This pattern of only mentioning details in-person, presumably so as not to have a record to be held accountable against, seems to be dHack’s MO and is made clear during the THacks 2 closing ceremony (David speaks at 24:30 and then again at 56:00). In the first minute of his speech, dHack CEO David Kalman mentions that his company helps events such as Hack The North. When contacted about this, Hack The North responded saying it “has never been affiliated with DHack (past or future).” David also calls CNTech the “first-ever” elevator pitch challenge in the CN Tower (Hint: It’s not) and mentions that the prize is “roughly a quarter of a million dollars.” Personally, I find it hard to believe that a three-person organization with no apparent event organization experience can manage to scrape together a quarter million dollars for a first event.
Another hackathon mentioned in David’s Medium article is TrainHacks. The case of TrainHacks is a curious one, as there is actually quite a bit of information concerning this event. During the THacks 2 closing ceremony, David mentioned that dHack was partnering with VIA Rail, and the hackathon would take place in March 2018 over the course of 14 days. Recently, a website for the event was put up, as well as an Instagram page. Disconcertingly, the website actually features a registration form, which asks for information typically not required for hackathon applications, such as a phone number and address. Looking at the Instagram page makes it immediately obvious that the logo is an almost exact copy of the SpaceX logo. The post descriptions claim that the event is sponsored by VIA Rail, Marriott, Air Canada, and the Canadian Space Agency. VIA Rail has since replied stating that they could not find the event in their records. SpaceX has yet to respond.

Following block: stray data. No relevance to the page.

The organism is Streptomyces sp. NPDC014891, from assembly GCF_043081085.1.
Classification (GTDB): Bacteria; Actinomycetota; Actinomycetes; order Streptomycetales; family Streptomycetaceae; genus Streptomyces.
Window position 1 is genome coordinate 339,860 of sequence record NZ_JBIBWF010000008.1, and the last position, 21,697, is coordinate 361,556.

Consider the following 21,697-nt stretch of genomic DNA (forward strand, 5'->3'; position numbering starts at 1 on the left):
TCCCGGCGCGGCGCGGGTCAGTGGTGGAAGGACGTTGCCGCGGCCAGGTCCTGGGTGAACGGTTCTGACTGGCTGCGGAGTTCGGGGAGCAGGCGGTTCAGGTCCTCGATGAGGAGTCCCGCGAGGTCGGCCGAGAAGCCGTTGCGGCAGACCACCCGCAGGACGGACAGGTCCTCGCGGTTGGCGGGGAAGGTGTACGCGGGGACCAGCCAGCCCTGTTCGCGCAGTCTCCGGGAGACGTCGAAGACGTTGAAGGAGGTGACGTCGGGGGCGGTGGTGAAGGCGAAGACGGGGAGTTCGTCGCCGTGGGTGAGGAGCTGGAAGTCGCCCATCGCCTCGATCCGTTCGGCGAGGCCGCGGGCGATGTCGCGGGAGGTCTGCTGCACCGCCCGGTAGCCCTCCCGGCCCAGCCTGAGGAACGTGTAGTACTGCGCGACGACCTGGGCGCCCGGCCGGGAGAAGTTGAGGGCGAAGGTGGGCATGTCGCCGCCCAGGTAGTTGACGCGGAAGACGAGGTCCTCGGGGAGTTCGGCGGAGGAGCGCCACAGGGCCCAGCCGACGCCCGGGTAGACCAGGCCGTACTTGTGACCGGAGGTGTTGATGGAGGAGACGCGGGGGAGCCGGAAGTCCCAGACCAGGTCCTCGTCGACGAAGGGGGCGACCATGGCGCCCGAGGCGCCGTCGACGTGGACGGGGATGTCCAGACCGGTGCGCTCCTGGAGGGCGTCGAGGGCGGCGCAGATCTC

Now I want to take a moment to look into some of the members of dHack. The TrainHacks Instagram lists only three members: David M Kalman as CEO, Stu Segal as CCO, and Hussain Punjani as CTO. Searches for Stu only brought me to his Instagram (which doesn’t seem to mention dHack at all), and searching for Hussain brought me nothing. David seems to be the only one with an actual social media presence. For comparison, actual organizations such as the Toronto Youth Network have dozens of members for way less ambitious events, not including onsite volunteers.
In conclusion, I would recommend that anyone considering working with dHack look at their track record and reconsider. The fact of the matter is that dHack has no evidence of ever having delivered on their promises. Hopefully I’ve succeeded in some regard from warning potential targets about this organization. If I can prevent further hackathons from being scammed by this organization then the time I spent writing this article will have been worth it.
Addendum: Since I first published the article, a former TOHC member, who preferred to remain anonymous, told me that TOHC president Peter Stakoun made the unilateral decision to give dHack seven thousand dollars, plus an unspecified additional amount. The contract written up for this exchange was reportedly examined by a lawyer, who said it would not hold up in court. According to the former TOHC member, dHack had originally claimed that it would sponsor THacks 2 with ten thousand dollars, so it is unclear why Peter agreed to this deal.